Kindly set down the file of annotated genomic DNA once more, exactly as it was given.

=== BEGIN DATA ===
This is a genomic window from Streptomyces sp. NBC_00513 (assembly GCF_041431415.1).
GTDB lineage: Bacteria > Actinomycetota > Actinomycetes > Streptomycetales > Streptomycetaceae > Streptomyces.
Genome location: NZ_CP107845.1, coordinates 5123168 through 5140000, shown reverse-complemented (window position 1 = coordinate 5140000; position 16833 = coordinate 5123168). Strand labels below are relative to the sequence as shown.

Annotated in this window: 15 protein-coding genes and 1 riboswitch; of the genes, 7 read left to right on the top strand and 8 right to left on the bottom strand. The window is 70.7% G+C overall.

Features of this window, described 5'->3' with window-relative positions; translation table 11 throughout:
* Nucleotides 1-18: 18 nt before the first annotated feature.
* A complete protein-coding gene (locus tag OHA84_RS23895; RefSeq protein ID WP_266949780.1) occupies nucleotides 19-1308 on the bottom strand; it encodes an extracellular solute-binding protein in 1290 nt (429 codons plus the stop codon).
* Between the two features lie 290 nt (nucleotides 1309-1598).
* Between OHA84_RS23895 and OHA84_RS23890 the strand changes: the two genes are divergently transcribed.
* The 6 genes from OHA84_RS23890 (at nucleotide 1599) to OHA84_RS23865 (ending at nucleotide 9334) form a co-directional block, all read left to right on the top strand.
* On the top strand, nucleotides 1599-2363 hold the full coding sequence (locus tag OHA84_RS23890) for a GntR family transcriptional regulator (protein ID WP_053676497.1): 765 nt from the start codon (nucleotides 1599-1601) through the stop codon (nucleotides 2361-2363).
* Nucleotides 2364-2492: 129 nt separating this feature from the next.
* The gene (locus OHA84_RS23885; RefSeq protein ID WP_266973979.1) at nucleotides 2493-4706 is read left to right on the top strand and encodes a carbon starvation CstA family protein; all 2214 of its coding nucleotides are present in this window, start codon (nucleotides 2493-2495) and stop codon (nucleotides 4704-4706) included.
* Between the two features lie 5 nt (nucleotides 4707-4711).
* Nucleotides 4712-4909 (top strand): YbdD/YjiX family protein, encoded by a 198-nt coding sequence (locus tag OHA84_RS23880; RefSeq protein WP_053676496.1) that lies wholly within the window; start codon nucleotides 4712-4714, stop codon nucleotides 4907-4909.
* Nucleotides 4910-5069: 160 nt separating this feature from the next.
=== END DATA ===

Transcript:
This is a genomic window from Streptomyces sp. NBC_00513 (assembly GCF_041431415.1).
GTDB lineage: Bacteria > Actinomycetota > Actinomycetes > Streptomycetales > Streptomycetaceae > Streptomyces.
Genome location: NZ_CP107845.1, coordinates 5123168 through 5140000, shown reverse-complemented (window position 1 = coordinate 5140000; position 16833 = coordinate 5123168). Strand labels below are relative to the sequence as shown.

Annotated in this window: 15 protein-coding genes and 1 riboswitch; of the genes, 7 read left to right on the top strand and 8 right to left on the bottom strand. The window is 70.7% G+C overall.

Features of this window, described 5'->3' with window-relative positions; translation table 11 throughout:
* Nucleotides 1-18: 18 nt before the first annotated feature.
* A complete protein-coding gene (locus tag OHA84_RS23895; RefSeq protein ID WP_266949780.1) occupies nucleotides 19-1308 on the bottom strand; it encodes an extracellular solute-binding protein in 1290 nt (429 codons plus the stop codon).
* Between the two features lie 290 nt (nucleotides 1309-1598).
* Between OHA84_RS23895 and OHA84_RS23890 the strand changes: the two genes are divergently transcribed.
* The 6 genes from OHA84_RS23890 (at nucleotide 1599) to OHA84_RS23865 (ending at nucleotide 9334) form a co-directional block, all read left to right on the top strand.
* On the top strand, nucleotides 1599-2363 hold the full coding sequence (locus tag OHA84_RS23890) for a GntR family transcriptional regulator (protein ID WP_053676497.1): 765 nt from the start codon (nucleotides 1599-1601) through the stop codon (nucleotides 2361-2363).
* Nucleotides 2364-2492: 129 nt separating this feature from the next.
* The gene (locus OHA84_RS23885; RefSeq protein ID WP_266973979.1) at nucleotides 2493-4706 is read left to right on the top strand and encodes a carbon starvation CstA family protein; all 2214 of its coding nucleotides are present in this window, start codon (nucleotides 2493-2495) and stop codon (nucleotides 4704-4706) included.
* Between the two features lie 5 nt (nucleotides 4707-4711).
* Nucleotides 4712-4909 (top strand): YbdD/YjiX family protein, encoded by a 198-nt coding sequence (locus tag OHA84_RS23880; RefSeq protein WP_053676496.1) that lies wholly within the window; start codon nucleotides 4712-4714, stop codon nucleotides 4907-4909.
* Nucleotides 4910-5069: 160 nt separating this feature from the next.